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1 - 10 of 158 results for: all courses

ANTHRO 171: The Biology and Evolution of Language (ANTHRO 271)

Lecture course surveying the biology, linguistic functions, and evolution of the organs of speech and speech centers in the brain, language in animals and humans, the evolution of language itself, and the roles of innateness vs. culture in language. Suitable both for general education and as preparation for further studies in anthropology, biology, linguistics, medicine, psychology, and speech & language therapy. Anthropology concentration: CS, EE. No prerequisites.
Last offered: Winter 2017 | UG Reqs: GER: DB-NatSci, WAY-SMA

ANTHRO 175: Human Skeletal Anatomy (ANTHRO 275, BIO 174, BIO 274, HUMBIO 180)

Study of the human skeleton (a. k. a. human osteology), as it bears on other disciplines, including medicine, forensics, archaeology, and paleoanthropology (human evolution). Basic bone biology, anatomy, and development, emphasizing hands-on examination and identification of human skeletal parts, their implications for determining an individual's age, sex, geographic origin, and health status, and for the evolutionary history of our species. Three hours of lecture and at least three hours of supervised and independent study in the lab each week.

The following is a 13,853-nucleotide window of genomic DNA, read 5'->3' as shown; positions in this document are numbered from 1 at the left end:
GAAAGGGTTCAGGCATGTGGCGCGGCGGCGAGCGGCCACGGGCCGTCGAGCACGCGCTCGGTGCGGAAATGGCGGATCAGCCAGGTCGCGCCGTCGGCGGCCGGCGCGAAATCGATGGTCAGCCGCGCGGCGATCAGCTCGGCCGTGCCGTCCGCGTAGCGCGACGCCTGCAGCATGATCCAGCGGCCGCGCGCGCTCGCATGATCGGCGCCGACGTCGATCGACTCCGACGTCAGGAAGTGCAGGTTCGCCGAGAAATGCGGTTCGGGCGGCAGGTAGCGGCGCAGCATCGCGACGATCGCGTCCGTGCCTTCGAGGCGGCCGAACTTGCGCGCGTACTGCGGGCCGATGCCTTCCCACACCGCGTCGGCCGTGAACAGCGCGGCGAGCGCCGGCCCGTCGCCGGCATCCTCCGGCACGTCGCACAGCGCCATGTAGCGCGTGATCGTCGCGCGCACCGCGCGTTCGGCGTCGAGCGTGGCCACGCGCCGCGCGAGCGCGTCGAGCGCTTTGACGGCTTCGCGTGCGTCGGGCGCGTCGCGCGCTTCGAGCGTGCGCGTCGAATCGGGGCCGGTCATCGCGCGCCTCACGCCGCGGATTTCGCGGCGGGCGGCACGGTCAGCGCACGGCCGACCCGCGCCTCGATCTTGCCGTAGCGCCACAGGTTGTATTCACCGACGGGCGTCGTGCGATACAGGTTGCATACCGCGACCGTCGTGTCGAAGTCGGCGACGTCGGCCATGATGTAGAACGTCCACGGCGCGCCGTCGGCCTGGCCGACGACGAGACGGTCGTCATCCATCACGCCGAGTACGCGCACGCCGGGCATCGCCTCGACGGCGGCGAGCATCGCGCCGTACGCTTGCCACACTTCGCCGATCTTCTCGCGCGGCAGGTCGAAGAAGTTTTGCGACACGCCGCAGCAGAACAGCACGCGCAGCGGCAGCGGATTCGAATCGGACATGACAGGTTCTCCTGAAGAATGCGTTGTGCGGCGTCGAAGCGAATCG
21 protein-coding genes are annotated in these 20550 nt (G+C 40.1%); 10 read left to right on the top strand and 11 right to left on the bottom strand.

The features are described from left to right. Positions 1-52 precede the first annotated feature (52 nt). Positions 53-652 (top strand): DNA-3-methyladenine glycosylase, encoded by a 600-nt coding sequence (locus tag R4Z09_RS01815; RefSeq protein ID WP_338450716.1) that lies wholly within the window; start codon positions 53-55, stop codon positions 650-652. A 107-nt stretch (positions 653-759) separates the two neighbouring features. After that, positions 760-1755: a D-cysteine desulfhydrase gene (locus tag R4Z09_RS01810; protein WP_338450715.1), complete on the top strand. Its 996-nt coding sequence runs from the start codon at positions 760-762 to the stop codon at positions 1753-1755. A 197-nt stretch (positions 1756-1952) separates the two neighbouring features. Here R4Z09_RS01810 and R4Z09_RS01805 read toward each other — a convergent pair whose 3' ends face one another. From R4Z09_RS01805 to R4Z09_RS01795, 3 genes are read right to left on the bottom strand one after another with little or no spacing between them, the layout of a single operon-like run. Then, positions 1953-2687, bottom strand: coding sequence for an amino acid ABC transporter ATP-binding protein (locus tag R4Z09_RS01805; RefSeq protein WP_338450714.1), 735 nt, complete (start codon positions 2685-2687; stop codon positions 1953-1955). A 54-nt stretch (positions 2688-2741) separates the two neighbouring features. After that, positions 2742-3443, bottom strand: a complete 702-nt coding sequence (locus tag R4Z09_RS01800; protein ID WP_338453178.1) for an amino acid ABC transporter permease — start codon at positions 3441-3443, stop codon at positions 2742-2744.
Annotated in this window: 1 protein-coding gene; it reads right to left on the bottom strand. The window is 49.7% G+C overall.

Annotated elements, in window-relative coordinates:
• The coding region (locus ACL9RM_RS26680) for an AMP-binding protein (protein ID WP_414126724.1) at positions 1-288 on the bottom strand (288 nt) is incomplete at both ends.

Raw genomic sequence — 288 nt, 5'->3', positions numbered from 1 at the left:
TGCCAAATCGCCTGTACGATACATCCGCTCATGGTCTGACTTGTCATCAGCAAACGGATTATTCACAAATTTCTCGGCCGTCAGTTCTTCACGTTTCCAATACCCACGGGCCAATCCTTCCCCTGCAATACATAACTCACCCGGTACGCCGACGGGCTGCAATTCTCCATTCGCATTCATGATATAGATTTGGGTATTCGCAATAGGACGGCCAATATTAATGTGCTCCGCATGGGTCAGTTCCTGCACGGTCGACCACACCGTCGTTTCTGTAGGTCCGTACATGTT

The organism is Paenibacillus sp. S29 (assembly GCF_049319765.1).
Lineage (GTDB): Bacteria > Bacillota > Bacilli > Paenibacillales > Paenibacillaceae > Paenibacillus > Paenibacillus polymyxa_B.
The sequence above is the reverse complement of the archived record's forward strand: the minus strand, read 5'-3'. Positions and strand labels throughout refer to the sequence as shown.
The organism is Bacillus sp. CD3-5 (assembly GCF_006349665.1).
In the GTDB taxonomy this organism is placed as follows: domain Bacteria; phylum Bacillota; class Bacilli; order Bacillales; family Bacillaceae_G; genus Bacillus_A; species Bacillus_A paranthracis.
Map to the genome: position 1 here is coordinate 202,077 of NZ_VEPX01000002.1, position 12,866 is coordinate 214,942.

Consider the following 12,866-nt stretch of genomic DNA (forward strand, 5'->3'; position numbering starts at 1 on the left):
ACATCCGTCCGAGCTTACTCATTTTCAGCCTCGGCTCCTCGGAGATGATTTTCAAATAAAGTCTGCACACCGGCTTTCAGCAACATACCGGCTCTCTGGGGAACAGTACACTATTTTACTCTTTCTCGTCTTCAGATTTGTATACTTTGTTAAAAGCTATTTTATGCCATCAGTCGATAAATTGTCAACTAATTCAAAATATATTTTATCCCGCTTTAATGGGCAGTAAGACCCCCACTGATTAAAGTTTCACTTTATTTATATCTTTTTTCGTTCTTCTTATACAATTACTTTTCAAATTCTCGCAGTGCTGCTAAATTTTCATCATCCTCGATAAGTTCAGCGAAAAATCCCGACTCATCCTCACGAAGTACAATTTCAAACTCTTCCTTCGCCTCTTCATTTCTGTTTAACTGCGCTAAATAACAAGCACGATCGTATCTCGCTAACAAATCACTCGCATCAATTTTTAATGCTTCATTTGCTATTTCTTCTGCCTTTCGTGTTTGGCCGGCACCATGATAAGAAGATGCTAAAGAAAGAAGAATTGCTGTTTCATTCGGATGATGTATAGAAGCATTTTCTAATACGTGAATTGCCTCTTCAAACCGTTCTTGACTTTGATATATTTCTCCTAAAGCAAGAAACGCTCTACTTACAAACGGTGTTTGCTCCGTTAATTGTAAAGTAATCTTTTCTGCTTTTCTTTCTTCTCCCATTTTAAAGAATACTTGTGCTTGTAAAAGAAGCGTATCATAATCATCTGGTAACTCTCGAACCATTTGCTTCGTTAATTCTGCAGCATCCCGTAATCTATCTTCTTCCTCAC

Terms: Win | Units: 5 | UG Reqs: GER: DB-NatSci, WAY-SMA

BIO 3N: Views of a Changing Sea: Literature & Science

The state of a changing world ocean, particularly in the eastern Pacific, will be examined through historical and contemporary fiction, non-fiction and scientific publications. Issues will include harvest and mariculture fisheries, land-sea interactions and oceanic climate change in both surface and deep waters.
Terms: Spr | Units: 3 | UG Reqs: GER: DB-NatSci
Instructors: Gilly, W. (PI)

BIO 8N: Human Origins

A survey of the anatomical and behavioral evidence for human evolution and of the increasingly important information from molecular genetics. Emphasis on the split between the human and chimpanzee lines 6-7 million years ago, the appearance of the australopiths by 4.1 million years ago, the emergence of the genus Homo about 2.5 million years ago, the spread of Homo from Africa 1.7-1.6 million years ago, the subsequent divergence of Homo into different species on different continents, and the expansion of fully modern humans (Homo sapiens) from Africa about 50,000 years ago to replace the Neanderthals and other non-modern Eurasians.